I remember my son’s first allergic reaction. I was confused, concerned, and unsure. I’m pretty sure that’s the understatement of the year.
I didn’t understand what was happening – to the point that I called my doctor’s nurse line and said, “Hi, ummm … I think my son might be having an allergic reaction to something he ate; what should I do?”
After that first reaction, we went through the appropriate diagnostic testing. I’ll never forget how I felt after they poked his back 26 times with little medical devices that looked like thumbtacks. And I’ll never forget how I felt when the nurse came in and took one look at his back and said, “Wow! Look at his peanut – I’ll be right back with an EpiPen trainer because you’ll definitely need to carry one from now on.”
She left the room quickly and I blinked, trying to keep the tears from falling. Trying desperately not to let Zachary see how this news hit me. I felt alone. I felt like we had been handed a death sentence. I felt like my son would never be able to live a full life.
The grieving process for a parent whose child has been diagnosed with life threatening food allergies may not seem at all logical for those looking from the outside in. But I can guarantee you, it is real.
In the midst of learning how to live a full life in spite of severe food allergies, I’ve encountered situations that have shown me how easy it is for us as humans to prescribe a response and a solution to others in their time of need. And I’ve also learned that sometimes prescribing solutions doesn’t allow others to work through the feelings they must feel if they are going to work through the grief and find their way to a healthy, strong place.
For parents receiving a diagnosis of severe food allergies, the grieving process comes in waves. We battle sadness, anger, and anxiety. We feel overwhelmed and paralyzed by it all.
It’s not just about the steep learning curve we face in keeping our child safe at home, at school, at restaurants, and out there – wherever. It’s also that sometimes we feel isolated, and some of us even lose relationships (for the short-term or long) because friends or family members we love and trust don’t fully understand – or don’t try to understand – our “new normal” and why we are so careful.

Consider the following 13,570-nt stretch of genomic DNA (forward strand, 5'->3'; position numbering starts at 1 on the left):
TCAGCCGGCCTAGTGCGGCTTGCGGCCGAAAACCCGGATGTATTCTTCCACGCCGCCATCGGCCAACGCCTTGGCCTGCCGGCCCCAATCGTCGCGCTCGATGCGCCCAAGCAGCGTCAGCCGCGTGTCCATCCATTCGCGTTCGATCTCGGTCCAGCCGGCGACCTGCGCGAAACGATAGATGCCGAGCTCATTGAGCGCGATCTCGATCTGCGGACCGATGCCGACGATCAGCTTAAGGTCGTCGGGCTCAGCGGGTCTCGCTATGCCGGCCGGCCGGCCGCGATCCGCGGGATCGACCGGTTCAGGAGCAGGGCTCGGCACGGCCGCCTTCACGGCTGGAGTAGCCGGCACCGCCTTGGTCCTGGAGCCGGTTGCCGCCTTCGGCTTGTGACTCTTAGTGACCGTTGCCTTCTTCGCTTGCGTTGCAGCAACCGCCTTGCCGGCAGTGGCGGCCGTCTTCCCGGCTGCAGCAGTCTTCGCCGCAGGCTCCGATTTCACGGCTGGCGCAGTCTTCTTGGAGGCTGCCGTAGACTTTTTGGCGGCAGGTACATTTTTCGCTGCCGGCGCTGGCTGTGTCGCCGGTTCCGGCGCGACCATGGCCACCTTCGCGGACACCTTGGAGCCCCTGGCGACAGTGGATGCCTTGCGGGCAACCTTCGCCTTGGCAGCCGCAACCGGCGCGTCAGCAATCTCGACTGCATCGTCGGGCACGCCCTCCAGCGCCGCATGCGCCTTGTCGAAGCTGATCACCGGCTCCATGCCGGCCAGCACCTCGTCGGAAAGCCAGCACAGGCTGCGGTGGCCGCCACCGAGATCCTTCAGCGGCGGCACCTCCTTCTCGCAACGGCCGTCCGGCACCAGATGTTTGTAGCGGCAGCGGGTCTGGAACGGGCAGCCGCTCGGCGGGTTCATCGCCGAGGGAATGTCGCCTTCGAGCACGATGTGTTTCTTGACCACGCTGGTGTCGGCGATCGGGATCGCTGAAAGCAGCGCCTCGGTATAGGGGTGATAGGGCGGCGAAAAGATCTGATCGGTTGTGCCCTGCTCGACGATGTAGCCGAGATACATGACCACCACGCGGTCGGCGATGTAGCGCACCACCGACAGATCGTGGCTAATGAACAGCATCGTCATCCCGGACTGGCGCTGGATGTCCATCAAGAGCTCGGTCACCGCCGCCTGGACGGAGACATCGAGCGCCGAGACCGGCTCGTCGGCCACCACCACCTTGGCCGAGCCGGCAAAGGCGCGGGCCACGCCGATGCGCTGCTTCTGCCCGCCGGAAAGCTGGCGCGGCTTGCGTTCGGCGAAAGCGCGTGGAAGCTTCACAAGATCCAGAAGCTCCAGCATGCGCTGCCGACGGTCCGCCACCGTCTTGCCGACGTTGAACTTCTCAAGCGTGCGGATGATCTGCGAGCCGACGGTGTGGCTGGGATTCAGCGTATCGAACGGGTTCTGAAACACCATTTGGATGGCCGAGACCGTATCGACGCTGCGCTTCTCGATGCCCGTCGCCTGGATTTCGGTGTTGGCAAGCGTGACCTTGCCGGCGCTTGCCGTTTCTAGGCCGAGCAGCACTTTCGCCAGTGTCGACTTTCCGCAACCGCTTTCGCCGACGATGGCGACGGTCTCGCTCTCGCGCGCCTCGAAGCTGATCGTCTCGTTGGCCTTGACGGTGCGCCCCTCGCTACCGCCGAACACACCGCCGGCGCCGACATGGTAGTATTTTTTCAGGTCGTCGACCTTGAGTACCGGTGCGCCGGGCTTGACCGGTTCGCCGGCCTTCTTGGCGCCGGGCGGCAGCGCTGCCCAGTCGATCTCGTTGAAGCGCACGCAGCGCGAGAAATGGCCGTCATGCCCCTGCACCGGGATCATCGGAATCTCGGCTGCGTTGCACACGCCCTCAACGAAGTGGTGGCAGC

While we adjust and learn, we are called Helicopter Parents; we are accused of hovering, coddling, catering, spoiling and overprotecting. We are admonished to “loosen up” or to “just feed him a little bit to help him over it.” Instead of understanding and support, we encounter resistance and judgment.
All the while, we are grieving the loss of freedom in a life we anticipated for our child, praying his life is still a long and productive one, and learning how to navigate the ins and outs of our new normal.
What I’ve learned through the years since Zachary’s diagnosis is this: educating myself, surrounding myself with a tribe willing to walk the road with me, and the passage of time all lighten the load and the grief becomes less overwhelming and more an occasional heart-tug.
The grieving process is real, but it’s not forever. Learning to navigate life after a severe food allergy diagnosis is possible. It’s a new road, but it doesn’t have to be ridden with anxiety, and it most definitely does not have to be lonely.
In the midst of it all, I’ve found strength and a desire to learn that I didn’t know I had. I’ve seen how resilient my son is in less than ideal situations, and I’ve had opportunities to use those moments to remind him that understanding how to exhibit both kindness and compassion toward others go a much longer way than knowing long division in third grade.
We’ve found our own way. It took a while, but we did. It’s not always an easy path, but it’s not as overwhelming as it once was.
In the meantime, though, I learned a lot about treating others in hardship and it can be summed up in one small saying: “Handle With Care.” And that’s just what I intend to do with others, every day. Because who knows the difficulty they face?
It’s a little thing, but it makes all the difference in the world to one in need.